You know an event is a success when more people turn up than expected - and that was the case last night at the NUKU launch in Auckland.
Organiser Qiane Matata-Sipu told Te Kāea she had booked the theatre at the Māngere Arts Centre for 230 seats but had extra people standing in the isles to celebrate NUKU, a creative storytelling series about “kickass indigenous women doing things differently”.
“It's really awesome to see so many people come to support the kaupapa and more importantly that this kaupapa resonates with them so much," she says.
Qiane Matata-Sipu launched NUKU last night. Source: Te Kāea
Last night Matata-Sipu launched the first 10 profiles of the 100 wāhine she plans to photograph and interview in podcast format.
"I'm so inspired by each and every one of them for different reasons," she says.
Leading Māori fashion designer Kiri Nathan and body-positive advocate Melissa Robinson-Cole of Ngāti Hine and Ngāti Kahu are included in the first profiles.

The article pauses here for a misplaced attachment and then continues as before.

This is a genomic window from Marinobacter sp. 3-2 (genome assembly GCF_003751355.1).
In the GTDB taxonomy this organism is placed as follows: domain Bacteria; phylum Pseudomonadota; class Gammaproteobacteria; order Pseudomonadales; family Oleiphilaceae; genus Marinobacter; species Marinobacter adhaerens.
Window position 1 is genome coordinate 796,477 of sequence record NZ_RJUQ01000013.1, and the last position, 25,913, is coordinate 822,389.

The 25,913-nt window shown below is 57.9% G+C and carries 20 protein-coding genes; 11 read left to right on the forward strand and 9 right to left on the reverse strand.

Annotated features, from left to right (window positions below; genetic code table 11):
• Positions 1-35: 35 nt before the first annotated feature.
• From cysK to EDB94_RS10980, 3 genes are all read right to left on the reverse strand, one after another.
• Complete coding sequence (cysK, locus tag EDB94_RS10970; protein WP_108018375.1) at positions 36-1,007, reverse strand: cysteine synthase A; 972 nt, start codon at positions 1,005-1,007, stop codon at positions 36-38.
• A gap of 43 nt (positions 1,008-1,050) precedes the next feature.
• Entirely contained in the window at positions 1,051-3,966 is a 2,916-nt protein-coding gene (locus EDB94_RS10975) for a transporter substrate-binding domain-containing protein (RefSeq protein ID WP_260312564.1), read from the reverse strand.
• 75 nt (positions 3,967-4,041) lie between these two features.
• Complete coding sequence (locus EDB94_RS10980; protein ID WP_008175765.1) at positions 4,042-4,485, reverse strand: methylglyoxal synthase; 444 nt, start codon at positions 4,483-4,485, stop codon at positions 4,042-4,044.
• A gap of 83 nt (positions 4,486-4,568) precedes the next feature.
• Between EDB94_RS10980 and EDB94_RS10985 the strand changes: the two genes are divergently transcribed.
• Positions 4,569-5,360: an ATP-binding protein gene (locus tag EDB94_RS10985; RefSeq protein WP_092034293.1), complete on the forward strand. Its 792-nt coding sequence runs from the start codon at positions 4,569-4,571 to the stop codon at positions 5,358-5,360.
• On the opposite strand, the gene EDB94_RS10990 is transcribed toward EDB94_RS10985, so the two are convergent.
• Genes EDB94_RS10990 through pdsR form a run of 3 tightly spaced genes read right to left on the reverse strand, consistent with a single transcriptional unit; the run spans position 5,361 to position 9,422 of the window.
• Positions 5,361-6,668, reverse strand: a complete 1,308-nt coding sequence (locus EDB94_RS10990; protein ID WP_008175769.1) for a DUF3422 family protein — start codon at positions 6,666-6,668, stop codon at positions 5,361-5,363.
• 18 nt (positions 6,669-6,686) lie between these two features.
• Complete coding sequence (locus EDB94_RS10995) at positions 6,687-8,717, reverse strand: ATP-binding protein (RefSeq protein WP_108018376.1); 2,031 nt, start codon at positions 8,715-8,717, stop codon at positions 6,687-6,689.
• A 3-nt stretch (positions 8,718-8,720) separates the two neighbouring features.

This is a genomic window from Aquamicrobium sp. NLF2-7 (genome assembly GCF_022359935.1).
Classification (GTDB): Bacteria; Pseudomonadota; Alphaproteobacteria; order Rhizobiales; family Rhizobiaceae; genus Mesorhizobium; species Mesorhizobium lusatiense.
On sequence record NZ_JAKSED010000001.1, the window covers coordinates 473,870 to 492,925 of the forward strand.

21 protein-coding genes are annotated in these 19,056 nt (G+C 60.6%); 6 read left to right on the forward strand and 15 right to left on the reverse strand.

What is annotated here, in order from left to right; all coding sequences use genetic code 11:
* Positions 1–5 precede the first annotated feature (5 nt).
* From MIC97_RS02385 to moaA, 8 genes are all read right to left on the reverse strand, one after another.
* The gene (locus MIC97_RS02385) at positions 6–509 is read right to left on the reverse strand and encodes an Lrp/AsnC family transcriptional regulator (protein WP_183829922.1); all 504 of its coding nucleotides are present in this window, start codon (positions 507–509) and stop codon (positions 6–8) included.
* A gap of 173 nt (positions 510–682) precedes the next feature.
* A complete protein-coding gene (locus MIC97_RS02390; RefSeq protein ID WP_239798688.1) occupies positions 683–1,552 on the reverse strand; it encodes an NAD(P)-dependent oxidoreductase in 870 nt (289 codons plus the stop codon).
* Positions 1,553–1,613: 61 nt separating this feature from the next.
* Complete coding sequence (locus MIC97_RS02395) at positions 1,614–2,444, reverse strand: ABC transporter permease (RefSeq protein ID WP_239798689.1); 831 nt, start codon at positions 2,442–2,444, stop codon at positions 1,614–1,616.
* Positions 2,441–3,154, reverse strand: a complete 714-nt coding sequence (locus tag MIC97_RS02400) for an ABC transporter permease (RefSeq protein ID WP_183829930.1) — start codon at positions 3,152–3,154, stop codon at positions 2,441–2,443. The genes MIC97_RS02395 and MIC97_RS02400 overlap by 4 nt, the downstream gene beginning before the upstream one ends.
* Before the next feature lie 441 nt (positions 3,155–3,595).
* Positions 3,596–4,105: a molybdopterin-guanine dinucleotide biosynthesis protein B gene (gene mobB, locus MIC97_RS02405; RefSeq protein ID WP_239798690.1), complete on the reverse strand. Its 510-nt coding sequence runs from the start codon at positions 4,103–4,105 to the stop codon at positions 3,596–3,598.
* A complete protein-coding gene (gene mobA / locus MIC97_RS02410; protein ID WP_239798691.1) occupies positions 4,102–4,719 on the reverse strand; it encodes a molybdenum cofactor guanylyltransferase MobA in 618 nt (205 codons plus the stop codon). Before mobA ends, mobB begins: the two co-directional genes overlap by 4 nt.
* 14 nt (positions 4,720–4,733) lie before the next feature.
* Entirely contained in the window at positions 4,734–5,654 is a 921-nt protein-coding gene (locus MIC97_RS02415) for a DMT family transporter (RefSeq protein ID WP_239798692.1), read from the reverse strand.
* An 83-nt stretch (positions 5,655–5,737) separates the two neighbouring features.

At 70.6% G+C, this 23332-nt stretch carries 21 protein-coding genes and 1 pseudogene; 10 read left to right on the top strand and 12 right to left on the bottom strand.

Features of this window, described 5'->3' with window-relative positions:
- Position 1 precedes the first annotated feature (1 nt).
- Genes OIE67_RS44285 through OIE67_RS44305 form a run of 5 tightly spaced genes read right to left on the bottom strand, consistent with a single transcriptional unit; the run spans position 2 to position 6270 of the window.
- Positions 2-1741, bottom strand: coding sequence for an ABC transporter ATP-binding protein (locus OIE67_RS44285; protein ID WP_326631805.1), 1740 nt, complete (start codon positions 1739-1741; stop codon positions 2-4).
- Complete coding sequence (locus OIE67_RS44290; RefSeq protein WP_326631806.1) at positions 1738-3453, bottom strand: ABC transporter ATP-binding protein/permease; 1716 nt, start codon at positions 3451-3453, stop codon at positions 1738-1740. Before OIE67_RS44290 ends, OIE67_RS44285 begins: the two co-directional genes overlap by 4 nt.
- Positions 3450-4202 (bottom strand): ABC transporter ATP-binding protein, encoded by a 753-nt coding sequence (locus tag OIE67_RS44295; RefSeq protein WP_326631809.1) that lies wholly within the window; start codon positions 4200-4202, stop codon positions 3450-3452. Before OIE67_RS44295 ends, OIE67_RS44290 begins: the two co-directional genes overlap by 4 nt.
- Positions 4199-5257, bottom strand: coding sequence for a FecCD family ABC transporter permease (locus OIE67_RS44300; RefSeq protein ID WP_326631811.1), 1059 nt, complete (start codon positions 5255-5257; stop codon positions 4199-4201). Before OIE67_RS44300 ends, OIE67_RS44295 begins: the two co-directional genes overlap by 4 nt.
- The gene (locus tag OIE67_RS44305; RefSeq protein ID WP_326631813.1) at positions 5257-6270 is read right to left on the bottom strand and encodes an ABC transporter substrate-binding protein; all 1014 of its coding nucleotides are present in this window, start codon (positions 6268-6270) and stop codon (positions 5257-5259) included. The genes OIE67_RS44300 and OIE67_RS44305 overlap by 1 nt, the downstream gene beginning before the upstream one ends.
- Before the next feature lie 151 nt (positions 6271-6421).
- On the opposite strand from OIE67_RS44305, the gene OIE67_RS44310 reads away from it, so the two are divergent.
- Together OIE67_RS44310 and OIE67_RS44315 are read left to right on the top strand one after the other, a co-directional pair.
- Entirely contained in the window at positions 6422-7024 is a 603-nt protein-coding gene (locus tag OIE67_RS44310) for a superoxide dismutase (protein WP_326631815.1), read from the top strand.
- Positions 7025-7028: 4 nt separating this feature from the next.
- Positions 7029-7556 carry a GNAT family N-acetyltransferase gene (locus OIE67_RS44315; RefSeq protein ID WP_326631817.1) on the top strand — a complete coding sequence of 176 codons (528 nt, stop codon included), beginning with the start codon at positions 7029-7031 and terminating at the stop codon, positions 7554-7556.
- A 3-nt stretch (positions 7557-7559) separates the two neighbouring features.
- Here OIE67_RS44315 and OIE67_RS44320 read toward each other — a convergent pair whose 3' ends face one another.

“She talks a lot about her experience as a bigger woman who just doesn't care because she's beautiful- and she is," says Matata-Sipu, referring to Robinson-Cole.
"We've got Kiri Nathan who talks about her journey through her business and how her business has got to where she is today."
Taylor Aumea and her sister Natasha Aumea. Source: Te Kāea
Taylor Aumea was one of the interns who helped Matata-Sipu create the movie trailer of the first 10 wāhine, which was screened at the launch
“I get to meet all these amazing kick-ass indigenous women that we're profiling and it's been awesome. It has been amazing creative project and I'm learning a lot along the way."
Her sister Natasha says the video trailer was her favourite part of the launch.
"That was really powerful because my sister was a part of making that video. It was really special to witness and just seeing Qiane say her speech up the front was really moving."
NUKU launch. Source: Te Kāea
Matata-Sipu says she will reveal one profile per week on the NUKU website while she continues to work on the rest of the 90 profiles.
However, she is looking for financial support to help fund the 90 other wāhine.
"To make the next 90 we really need some support so we're looking at anyone who can give a koha to help soonsor a profile."
To find out how to support NUKU visit here.